Wilber The Fly (Based On A True Story)Drawing a blank.  The cackles of the slovenly white trash annoys what semblance of coherency I’ve managed to hold on to this late morning.  Loud, southern-tinged idiocy with a vocal lilt that graces my ears with all the subtlety of a cheese grater on tender flesh.  Morbidly obese females with bodies sculpted to resemble bloated toads, with facial complications complementing the metaphorical comparison. Male companions who’ve yet to conceive of the grand concept of personal hygiene, or shirts with sleeves for that matter.  No doubt captivated by bright shiny things zipping around a racetrack, speech consisting of a system of grunts and two-syllable words. White trash at its finest.  Sadly, perhaps considered mental giants to their brood.

As I light another in a long line of nicotine-laced goodness, I am reminded of why I frequent this place. Here, I am a god among the insects.  Only actual insects are less annoying…

Having my fill of these primitive screw-heads, I turn to the only other patron that fascinates my human spectating doldrums.  Wilber the fly buzzes around the glass of citrusy carbonated concoction in lazy arcs, content with his airborne synchronicity.

“What say you, fly?  Has life been fulfilling for you?”

Wilber lands on the edge of a long-emptied water glass. “Life is meaningless,” he says to me, as his proboscis probes the rim.

I consider his words for a minute.  “Are all flies as nihilistic as you are” I ask him.

“No,” he says, still exploring the edge of the glass.  “Make no mistake.  I am not a nihilist, at least not in the traditional sense.  I happen to be more of an existentialist.”

An existential fly.  Fascinating.  As I consider the possibility, Wilber continues his discourse.

“I fly around after spending months as a larvae.  I seek food, fly around some more, and if I’m lucky enough to not be snacked on by something higher up on the food chain, or squashed by one of your kind, I mate, I reproduce, and then I die.”  He takes off, buzzing around my litter of books and such on the table.  “Three to eight days, tops.  And then I die.”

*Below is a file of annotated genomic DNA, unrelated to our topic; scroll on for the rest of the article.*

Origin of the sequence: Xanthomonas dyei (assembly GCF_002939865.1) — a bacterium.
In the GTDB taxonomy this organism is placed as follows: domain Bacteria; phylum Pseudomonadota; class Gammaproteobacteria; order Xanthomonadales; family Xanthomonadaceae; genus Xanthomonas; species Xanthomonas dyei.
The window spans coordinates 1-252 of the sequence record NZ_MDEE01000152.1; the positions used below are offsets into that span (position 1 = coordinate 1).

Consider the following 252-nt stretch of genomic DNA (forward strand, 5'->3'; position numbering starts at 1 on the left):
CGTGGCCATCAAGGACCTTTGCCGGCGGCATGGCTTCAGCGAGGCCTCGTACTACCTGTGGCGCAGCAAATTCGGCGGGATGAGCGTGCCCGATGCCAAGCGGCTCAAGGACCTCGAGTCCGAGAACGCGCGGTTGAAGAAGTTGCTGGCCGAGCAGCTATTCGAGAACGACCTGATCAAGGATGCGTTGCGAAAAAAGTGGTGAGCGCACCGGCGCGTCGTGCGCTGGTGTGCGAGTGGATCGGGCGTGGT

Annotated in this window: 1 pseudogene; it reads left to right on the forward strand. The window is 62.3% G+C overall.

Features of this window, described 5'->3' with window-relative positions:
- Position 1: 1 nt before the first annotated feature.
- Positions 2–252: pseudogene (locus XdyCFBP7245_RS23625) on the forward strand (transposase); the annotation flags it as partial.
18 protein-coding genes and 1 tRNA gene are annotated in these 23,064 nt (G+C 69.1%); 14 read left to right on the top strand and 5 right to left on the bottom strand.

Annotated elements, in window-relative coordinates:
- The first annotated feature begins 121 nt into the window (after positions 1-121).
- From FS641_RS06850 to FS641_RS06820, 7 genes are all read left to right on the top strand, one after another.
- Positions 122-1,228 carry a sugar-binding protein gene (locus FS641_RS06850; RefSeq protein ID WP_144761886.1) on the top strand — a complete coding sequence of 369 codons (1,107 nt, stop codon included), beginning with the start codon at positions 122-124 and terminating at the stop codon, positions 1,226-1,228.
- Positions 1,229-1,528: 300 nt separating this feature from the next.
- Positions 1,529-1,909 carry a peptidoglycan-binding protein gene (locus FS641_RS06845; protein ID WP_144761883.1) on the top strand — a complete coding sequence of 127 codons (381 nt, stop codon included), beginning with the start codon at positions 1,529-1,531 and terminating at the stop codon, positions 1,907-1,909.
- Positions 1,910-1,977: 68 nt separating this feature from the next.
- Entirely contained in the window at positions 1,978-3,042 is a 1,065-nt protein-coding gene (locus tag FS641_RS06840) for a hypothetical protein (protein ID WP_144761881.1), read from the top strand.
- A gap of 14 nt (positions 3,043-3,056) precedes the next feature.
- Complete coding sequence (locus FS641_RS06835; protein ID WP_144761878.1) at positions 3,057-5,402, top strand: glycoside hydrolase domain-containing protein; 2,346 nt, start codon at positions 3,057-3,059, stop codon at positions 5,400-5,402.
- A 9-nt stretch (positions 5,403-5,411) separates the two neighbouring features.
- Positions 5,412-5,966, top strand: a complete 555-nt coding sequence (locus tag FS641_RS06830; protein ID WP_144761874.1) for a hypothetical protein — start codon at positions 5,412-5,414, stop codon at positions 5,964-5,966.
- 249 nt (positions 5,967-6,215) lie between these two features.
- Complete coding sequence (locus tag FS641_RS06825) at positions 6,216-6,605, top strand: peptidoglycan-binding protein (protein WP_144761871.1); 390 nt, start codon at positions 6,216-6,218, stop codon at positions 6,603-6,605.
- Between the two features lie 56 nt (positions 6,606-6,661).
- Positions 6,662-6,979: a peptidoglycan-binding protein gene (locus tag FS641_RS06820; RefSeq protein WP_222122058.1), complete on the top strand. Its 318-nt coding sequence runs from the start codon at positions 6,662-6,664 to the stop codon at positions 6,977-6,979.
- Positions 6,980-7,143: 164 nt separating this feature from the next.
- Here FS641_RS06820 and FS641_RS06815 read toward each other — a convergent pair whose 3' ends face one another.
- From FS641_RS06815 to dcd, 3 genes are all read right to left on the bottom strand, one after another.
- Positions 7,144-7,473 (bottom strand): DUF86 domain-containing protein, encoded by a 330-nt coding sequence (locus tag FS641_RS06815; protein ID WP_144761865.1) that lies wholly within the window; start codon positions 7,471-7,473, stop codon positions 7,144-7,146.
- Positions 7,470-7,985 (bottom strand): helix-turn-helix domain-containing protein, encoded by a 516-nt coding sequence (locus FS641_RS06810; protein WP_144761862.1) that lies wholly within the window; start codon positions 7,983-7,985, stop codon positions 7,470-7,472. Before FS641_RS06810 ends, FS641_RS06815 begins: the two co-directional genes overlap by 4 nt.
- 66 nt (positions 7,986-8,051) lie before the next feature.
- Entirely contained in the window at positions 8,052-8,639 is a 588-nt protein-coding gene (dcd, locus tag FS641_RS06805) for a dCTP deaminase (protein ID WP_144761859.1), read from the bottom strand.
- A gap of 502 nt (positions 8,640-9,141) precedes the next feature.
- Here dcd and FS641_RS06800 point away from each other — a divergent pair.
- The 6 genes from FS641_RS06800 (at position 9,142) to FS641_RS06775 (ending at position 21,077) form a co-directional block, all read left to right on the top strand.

“Seems a bit meaningless to me, really,” I muse out loud, lighting up another cigarette.  The couple sitting at an adjoining table are shooting me incredulous side glances.  I pay them no heed.

“It’s not like I have a lot of time to wallow around in self-pitty about my lot in life.”

“But, what’s your purpose?  What’s the point of your existence?”

Wilber sighs.  He then lands on my arm.  I make no move to brush him off.  “Now who’s the existentialist?” he asks.

“I just see no reason for your existence.”

“Now I need a reason to exist?  As God’s greatest creation, you’re coming off as completely dense.”

So you believe in God?”

“Who else but He would create something as pointless as a common housefly, and give no explanation as to the purpose of creating me?  I buzz around, I annoy a few people, and I die.  The punchline, my caffeine-enriched friend, is that my purpose, my grand contribution to society,is to buzz around, annoy a few people, and die.” He takes off and buzzes around my head.  He certainly is proving his point.

I take a drag from my cancer stick, and exhale a satisfactory plume of smoke.  “So, life is merely a joke.”

“On a certain level, yes.  Although, I must admit, I do have it better than the mayflies. They live only a couple of hours.  No mouths or stomachs, you see.  They emerge from their larval state, mate, then die. All in the course of an afternoon.  You want to argue pointless existence, there you go.”

“Again, I fail to see the point.”

Wilber lets off an exasperated sigh.  “Then, you never will,” he says, before flying away to other exploits.

I light another cigarette, and take a long pull from my glass of replenished soda.